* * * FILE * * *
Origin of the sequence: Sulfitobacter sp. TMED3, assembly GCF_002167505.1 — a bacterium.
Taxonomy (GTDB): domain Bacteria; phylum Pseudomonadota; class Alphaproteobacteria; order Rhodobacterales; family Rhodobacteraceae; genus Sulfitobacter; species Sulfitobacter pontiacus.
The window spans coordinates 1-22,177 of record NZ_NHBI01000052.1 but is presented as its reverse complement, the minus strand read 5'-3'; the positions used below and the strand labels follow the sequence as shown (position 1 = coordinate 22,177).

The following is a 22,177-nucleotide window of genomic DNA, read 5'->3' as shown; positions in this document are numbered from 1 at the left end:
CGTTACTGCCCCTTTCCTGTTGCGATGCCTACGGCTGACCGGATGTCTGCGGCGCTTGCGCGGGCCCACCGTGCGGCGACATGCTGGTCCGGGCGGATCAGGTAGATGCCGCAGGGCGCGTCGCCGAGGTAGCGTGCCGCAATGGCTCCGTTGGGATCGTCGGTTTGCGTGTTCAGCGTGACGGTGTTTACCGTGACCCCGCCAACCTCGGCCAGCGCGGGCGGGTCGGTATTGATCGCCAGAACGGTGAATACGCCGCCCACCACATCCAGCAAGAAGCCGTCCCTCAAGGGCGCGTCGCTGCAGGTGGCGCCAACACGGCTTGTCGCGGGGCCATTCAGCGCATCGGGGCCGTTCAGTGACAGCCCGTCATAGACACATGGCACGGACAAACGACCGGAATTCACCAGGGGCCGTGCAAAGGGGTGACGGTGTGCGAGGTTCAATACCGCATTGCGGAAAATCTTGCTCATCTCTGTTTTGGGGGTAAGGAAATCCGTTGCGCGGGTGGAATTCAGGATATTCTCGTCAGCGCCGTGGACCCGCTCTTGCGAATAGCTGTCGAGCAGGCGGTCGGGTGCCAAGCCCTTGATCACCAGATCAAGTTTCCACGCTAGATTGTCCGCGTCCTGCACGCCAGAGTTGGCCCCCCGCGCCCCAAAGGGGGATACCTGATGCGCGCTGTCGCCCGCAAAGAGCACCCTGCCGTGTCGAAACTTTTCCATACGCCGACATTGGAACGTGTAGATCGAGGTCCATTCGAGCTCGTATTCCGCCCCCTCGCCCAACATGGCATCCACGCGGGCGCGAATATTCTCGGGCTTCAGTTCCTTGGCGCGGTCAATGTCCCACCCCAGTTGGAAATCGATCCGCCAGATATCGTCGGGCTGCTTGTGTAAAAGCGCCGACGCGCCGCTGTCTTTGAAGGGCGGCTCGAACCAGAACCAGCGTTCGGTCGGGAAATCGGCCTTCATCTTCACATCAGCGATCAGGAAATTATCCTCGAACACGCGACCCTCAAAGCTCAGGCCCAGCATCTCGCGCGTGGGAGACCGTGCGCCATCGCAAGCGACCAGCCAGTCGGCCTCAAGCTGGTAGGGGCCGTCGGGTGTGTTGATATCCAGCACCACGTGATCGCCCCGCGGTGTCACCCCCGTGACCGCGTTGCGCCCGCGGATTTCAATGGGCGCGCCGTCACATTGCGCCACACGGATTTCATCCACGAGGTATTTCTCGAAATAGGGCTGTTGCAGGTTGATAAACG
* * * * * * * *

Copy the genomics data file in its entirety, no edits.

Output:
Origin of the sequence: Sulfitobacter sp. TMED3, assembly GCF_002167505.1 — a bacterium.
Taxonomy (GTDB): domain Bacteria; phylum Pseudomonadota; class Alphaproteobacteria; order Rhodobacterales; family Rhodobacteraceae; genus Sulfitobacter; species Sulfitobacter pontiacus.
The window spans coordinates 1-22,177 of record NZ_NHBI01000052.1 but is presented as its reverse complement, the minus strand read 5'-3'; the positions used below and the strand labels follow the sequence as shown (position 1 = coordinate 22,177).

The following is a 22,177-nucleotide window of genomic DNA, read 5'->3' as shown; positions in this document are numbered from 1 at the left end:
CGTTACTGCCCCTTTCCTGTTGCGATGCCTACGGCTGACCGGATGTCTGCGGCGCTTGCGCGGGCCCACCGTGCGGCGACATGCTGGTCCGGGCGGATCAGGTAGATGCCGCAGGGCGCGTCGCCGAGGTAGCGTGCCGCAATGGCTCCGTTGGGATCGTCGGTTTGCGTGTTCAGCGTGACGGTGTTTACCGTGACCCCGCCAACCTCGGCCAGCGCGGGCGGGTCGGTATTGATCGCCAGAACGGTGAATACGCCGCCCACCACATCCAGCAAGAAGCCGTCCCTCAAGGGCGCGTCGCTGCAGGTGGCGCCAACACGGCTTGTCGCGGGGCCATTCAGCGCATCGGGGCCGTTCAGTGACAGCCCGTCATAGACACATGGCACGGACAAACGACCGGAATTCACCAGGGGCCGTGCAAAGGGGTGACGGTGTGCGAGGTTCAATACCGCATTGCGGAAAATCTTGCTCATCTCTGTTTTGGGGGTAAGGAAATCCGTTGCGCGGGTGGAATTCAGGATATTCTCGTCAGCGCCGTGGACCCGCTCTTGCGAATAGCTGTCGAGCAGGCGGTCGGGTGCCAAGCCCTTGATCACCAGATCAAGTTTCCACGCTAGATTGTCCGCGTCCTGCACGCCAGAGTTGGCCCCCCGCGCCCCAAAGGGGGATACCTGATGCGCGCTGTCGCCCGCAAAGAGCACCCTGCCGTGTCGAAACTTTTCCATACGCCGACATTGGAACGTGTAGATCGAGGTCCATTCGAGCTCGTATTCCGCCCCCTCGCCCAACATGGCATCCACGCGGGCGCGAATATTCTCGGGCTTCAGTTCCTTGGCGCGGTCAATGTCCCACCCCAGTTGGAAATCGATCCGCCAGATATCGTCGGGCTGCTTGTGTAAAAGCGCCGACGCGCCGCTGTCTTTGAAGGGCGGCTCGAACCAGAACCAGCGTTCGGTCGGGAAATCGGCCTTCATCTTCACATCAGCGATCAGGAAATTATCCTCGAACACGCGACCCTCAAAGCTCAGGCCCAGCATCTCGCGCGTGGGAGACCGTGCGCCATCGCAAGCGACCAGCCAGTCGGCCTCAAGCTGGTAGGGGCCGTCGGGTGTGTTGATATCCAGCACCACGTGATCGCCCCGCGGTGTCACCCCCGTGACCGCGTTGCGCCCGCGGATTTCAATGGGCGCGCCGTCACATTGCGCCACACGGATTTCATCCACGAGGTATTTCTCGAAATAGGGCTGTTGCAGGTTGATAAACG